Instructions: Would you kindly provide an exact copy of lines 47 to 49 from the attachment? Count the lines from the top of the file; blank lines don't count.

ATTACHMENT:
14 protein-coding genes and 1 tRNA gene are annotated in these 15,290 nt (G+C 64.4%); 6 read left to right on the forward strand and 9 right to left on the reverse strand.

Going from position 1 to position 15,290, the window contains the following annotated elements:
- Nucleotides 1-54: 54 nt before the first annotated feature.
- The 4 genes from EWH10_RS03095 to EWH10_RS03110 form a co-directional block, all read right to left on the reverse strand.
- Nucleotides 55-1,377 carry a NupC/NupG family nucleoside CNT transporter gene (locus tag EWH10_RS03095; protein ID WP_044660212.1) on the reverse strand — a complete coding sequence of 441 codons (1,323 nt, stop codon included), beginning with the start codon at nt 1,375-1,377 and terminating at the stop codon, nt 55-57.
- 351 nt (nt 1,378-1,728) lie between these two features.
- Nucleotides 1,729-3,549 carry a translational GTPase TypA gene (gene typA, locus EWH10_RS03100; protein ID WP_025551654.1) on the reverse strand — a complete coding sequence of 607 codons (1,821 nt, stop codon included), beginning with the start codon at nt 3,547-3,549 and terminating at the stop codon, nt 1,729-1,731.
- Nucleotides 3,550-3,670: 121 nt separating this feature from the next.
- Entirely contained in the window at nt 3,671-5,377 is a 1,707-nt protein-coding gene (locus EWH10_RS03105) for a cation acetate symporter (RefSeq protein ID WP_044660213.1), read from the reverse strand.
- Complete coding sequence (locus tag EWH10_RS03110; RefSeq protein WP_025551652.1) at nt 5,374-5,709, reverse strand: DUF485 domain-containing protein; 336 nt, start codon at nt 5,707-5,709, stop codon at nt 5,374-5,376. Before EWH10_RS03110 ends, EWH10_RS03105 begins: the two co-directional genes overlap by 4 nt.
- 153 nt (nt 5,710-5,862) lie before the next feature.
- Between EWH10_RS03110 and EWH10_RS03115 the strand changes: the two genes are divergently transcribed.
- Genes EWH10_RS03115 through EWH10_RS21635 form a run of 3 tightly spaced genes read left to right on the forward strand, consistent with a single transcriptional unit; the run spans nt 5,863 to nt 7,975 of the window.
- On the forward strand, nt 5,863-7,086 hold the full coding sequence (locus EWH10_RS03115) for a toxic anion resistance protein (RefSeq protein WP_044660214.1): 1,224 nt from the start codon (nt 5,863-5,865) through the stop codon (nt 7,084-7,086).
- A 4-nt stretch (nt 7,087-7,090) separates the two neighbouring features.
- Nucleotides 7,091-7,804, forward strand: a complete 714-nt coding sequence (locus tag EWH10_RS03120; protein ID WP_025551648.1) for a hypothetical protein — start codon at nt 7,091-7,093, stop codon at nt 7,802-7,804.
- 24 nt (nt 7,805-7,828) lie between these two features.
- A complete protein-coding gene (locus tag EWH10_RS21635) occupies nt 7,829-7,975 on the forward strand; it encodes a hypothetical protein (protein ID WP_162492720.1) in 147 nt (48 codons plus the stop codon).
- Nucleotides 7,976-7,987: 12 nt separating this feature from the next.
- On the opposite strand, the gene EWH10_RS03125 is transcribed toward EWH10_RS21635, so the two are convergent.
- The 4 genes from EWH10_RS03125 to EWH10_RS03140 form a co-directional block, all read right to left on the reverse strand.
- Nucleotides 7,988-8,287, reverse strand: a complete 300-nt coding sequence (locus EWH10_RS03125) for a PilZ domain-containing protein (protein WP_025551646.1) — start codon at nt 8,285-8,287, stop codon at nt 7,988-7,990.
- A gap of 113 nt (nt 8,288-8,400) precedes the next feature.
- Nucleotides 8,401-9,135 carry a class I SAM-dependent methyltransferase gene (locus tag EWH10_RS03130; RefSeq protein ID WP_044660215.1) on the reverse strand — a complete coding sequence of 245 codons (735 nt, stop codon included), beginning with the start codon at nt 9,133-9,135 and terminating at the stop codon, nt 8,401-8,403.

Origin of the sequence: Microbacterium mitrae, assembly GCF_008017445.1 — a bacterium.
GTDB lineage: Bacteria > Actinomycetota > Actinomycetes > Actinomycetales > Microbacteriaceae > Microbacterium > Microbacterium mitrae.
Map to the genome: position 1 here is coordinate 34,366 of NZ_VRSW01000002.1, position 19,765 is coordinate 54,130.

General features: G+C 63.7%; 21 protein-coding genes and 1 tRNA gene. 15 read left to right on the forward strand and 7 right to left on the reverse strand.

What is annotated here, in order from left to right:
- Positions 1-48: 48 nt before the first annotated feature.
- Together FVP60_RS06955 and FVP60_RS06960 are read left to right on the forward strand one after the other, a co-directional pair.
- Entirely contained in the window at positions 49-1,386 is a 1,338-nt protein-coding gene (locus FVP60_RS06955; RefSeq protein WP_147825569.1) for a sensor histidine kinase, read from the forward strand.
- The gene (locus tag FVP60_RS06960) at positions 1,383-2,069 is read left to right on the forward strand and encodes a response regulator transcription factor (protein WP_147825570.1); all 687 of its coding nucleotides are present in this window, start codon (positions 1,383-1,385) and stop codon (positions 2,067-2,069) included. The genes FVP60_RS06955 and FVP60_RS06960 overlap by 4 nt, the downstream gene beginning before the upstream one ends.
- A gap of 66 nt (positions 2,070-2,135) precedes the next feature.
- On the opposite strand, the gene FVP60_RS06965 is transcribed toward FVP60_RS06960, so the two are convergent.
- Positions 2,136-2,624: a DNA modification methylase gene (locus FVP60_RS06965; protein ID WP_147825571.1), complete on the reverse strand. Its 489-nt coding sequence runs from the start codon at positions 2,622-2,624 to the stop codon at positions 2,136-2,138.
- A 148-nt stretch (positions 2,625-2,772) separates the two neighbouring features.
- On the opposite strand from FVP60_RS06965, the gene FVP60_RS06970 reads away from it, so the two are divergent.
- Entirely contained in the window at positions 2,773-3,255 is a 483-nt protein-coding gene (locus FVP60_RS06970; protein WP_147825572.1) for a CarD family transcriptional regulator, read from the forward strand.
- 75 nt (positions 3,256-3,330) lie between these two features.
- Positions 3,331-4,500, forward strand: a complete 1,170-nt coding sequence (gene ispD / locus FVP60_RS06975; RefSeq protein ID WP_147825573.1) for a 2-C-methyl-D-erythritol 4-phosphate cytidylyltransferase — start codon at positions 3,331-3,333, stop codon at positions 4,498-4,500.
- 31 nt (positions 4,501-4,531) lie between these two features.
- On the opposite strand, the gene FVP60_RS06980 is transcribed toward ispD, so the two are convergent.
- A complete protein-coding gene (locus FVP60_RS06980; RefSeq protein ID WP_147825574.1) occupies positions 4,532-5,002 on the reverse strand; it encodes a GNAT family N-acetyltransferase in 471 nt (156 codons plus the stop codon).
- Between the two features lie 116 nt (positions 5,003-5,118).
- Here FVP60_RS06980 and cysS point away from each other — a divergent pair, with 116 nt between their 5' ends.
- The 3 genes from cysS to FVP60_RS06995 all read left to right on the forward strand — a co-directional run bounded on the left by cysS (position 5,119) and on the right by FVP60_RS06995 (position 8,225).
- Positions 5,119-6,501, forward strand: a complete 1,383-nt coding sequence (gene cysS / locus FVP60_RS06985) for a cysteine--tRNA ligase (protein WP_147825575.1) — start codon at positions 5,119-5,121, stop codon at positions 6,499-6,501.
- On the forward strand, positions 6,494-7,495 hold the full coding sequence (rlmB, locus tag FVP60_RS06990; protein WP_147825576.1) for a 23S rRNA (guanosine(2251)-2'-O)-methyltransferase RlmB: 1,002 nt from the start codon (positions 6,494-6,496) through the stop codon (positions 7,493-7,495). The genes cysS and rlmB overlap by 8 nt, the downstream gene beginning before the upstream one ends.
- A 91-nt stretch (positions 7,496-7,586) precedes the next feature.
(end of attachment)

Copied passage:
- The 3 genes from cysS to FVP60_RS06995 all read left to right on the forward strand — a co-directional run bounded on the left by cysS (position 5,119) and on the right by FVP60_RS06995 (position 8,225).
- Positions 5,119-6,501, forward strand: a complete 1,383-nt coding sequence (gene cysS / locus FVP60_RS06985) for a cysteine--tRNA ligase (protein WP_147825575.1) — start codon at positions 5,119-5,121, stop codon at positions 6,499-6,501.
- On the forward strand, positions 6,494-7,495 hold the full coding sequence (rlmB, locus tag FVP60_RS06990; protein WP_147825576.1) for a 23S rRNA (guanosine(2251)-2'-O)-methyltransferase RlmB: 1,002 nt from the start codon (positions 6,494-6,496) through the stop codon (positions 7,493-7,495). The genes cysS and rlmB overlap by 8 nt, the downstream gene beginning before the upstream one ends.